Have to leave early - what can I do?


#1

Here is my situation.

I came to Taiwan with the intention of finishing out my contract and teaching for the full year. Due to a number of reasons out of my control, I need to unexpectedly leave the country a few months earlier than my contract deadline. In the interest of not outing myself, I am a foreign teacher at a large chain school.

The school I work at charges a $15000 NTD fine for not fulfilling the obligations of the contract, presumably including leaving early.

As of recently, however, I was told that I needed to take over a kindergarten class from another foreign teacher. Seeing that this is illegal in Taiwan, I am not comfortable in engaging in illegal activities here. This is particularly true since I have family here and will be returning to visit many times in the future. Since I have Taiwanese family members in the country, I have access to any resources here a Taiwanese national would have without worrying about language or cultural issues.

Is there any leverage I can gain or any way I can get out of this fine? It is a large sum of money and I need the savings for when I return home. Does anyone have experience with this?


#2

[quote=“J29622”]Here is my situation.

I came to Taiwan with the intention of finishing out my contract and teaching for the full year. Due to a number of reasons out of my control, I need to unexpectedly leave the country a few months earlier than my contract deadline. In the interest of not outing myself, I am a foreign teacher at a large chain school.

The school I work at charges a $15000 NTD fine for not fulfilling the obligations of the contract, presumably including leaving early.

As of recently, however, I was told that I needed to take over a kindergarten class from another foreign teacher. Seeing that this is illegal in Taiwan, I am not comfortable in engaging in illegal activities here. This is particularly true since I have family here and will be returning to visit many times in the future. Since I have Taiwanese family members in the country, I have access to any resources here a Taiwanese national would have without worrying about language or cultural issues.

Is there any leverage I can gain or any way I can get out of this fine? It is a large sum of money and I need the savings for when I return home. Does anyone have experience with this?[/quote]
Short answer: they won’t sue you. They probably owe you money anyway. If they deduct the breach penalty from your salary, you can get them fined for it.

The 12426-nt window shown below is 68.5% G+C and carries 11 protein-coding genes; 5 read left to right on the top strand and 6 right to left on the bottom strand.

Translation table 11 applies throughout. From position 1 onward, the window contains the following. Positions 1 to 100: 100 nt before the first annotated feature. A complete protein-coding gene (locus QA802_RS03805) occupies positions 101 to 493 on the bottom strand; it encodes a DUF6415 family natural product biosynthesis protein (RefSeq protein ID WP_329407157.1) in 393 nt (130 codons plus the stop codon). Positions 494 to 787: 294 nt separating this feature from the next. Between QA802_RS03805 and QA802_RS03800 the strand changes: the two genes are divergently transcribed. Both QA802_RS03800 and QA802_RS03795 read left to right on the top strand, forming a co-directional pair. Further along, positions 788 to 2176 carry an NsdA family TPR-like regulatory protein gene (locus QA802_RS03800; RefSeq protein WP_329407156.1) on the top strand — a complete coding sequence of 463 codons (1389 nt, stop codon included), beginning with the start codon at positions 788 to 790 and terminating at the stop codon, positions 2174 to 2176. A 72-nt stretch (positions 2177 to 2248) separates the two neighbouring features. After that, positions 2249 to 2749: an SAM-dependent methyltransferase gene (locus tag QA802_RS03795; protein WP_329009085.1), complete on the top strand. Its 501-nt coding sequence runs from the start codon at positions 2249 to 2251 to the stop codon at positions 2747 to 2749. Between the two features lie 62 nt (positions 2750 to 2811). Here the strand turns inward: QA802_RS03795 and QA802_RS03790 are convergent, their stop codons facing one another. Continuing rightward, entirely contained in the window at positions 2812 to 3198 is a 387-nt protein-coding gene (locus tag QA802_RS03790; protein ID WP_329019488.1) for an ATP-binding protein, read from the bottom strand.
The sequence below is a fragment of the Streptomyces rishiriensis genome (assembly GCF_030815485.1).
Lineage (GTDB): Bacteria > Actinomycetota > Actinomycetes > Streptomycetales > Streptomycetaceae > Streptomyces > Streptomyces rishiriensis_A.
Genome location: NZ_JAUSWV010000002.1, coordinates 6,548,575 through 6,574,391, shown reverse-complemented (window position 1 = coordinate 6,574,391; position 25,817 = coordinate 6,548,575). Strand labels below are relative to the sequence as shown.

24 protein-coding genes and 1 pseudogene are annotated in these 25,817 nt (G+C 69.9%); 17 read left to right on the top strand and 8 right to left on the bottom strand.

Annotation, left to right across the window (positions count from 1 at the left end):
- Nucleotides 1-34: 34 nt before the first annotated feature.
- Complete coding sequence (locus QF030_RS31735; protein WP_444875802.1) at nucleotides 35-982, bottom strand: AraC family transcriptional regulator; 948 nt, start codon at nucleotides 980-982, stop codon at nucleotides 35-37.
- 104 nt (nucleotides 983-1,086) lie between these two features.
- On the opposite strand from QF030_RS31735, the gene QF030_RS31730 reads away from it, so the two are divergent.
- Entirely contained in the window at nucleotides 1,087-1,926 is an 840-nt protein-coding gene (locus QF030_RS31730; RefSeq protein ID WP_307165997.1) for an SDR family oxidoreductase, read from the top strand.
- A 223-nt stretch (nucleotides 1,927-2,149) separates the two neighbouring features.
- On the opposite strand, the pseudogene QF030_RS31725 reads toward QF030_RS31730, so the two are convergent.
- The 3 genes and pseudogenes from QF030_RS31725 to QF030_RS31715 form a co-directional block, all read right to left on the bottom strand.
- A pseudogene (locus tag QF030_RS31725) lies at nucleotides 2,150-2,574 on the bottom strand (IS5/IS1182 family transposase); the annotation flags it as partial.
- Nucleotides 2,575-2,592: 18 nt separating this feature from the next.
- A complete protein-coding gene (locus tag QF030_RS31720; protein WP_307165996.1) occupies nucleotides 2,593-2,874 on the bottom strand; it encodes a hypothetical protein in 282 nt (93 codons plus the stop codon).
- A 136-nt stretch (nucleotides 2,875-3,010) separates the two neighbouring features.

I’ll write a longer explanation later.


#3

I’m assuming you have a normal work permit (with an ARC) and work at a buxiban that has an attached kindergarten. If that’s the case, you should refuse to set foot in the kindergarten, and you should document any attempt to order you to work there. (For a long explanation of the legal issues involved in kindergarten classes, click here: Work Rules For English Teachers)

If they merely suggest, “Oh btw, we heard about an opportunity for extra work at some other school… What’s that? It’s a kindergarten? Oh, we didn’t know! Sorry, we would never ask you to work illegally!” or can plausibly say that’s what they told you, you don’t have a case against them on this point. At the other extreme, if they declare in writing that you’re going to teach kindergarten classes whether you like it or not, you have a solid case against them.

If you go to law.moj.gov.tw and laws.mol.gov.tw and read through these laws and regulations you can probably find other violations, e.g. holidays, overtime, sick leave, etc.

Labor Standards Act
Enforcement Rules of the Labor Standards Act
Regulations of Leave-Taking of Workers
僱用部分時間工作勞工應行注意事項 (part-time issues)
Act of Gender Equality in Employment
Civil Code (Art. 247-1, 483, and 487 in particular)
Employment Service Act

Check Art. 14 of the LSA for the list of situations in which you can quit without advance notice and receive severance pay within 30 days. (Severance pay is based on Art. 17 with reference to Art. 2 and to Art. 10 of the Enforcement Rules, but if you have a Taiwanese spouse the Labor Pension Act overrides it, basically meaning you get 50% less.) Any violation likely to affect your rights and interests is a legitimate reason to quit, subject to a 30 day rule.

Of course they are likely to resist a demand for severance pay, but if you’re willing to fight and able to prove your salary over the past six months and that you terminated the contract in accordance with Art. 14, you will win eventually. If they owe you holiday pay etc., you can also fight them for that, plus 5% annual interest on all late payments.

To use Art. 14, prepare a resignation letter in which you explain your reason(s) for leaving, choose the most suitable day (noting the 30 day rule), and email the letter to your boss. Of course you can resign in person, but you need proof, in case your boss pretends you just disappeared (which could get you in trouble later on). Another way is to give your boss a 離職證明書 form to sign, which you can apparently submit to the labor department for record keeping.

If you can’t prove any legitimate reason to quit, they still don’t have the right to deduct a breach penalty from your salary, thanks to Art. 26. It’s not realistic for them to sue over a $15,000 question, because a lawyer would probably charge more than that, and even if they have the brains to do it without a lawyer (and don’t owe you money for any violations), they would probably not consider it worth their precious time. :2cents:

The labor department in the city/county where you work can provide assistance.

If one of the reasons out of your control is the death of a family member, pay particular attention to Art. 3 of the leave regulations and Art. 62 of the Labor Insurance Act (with reference to Art. 19).


Is a 20,000NT termination of contract fee legal?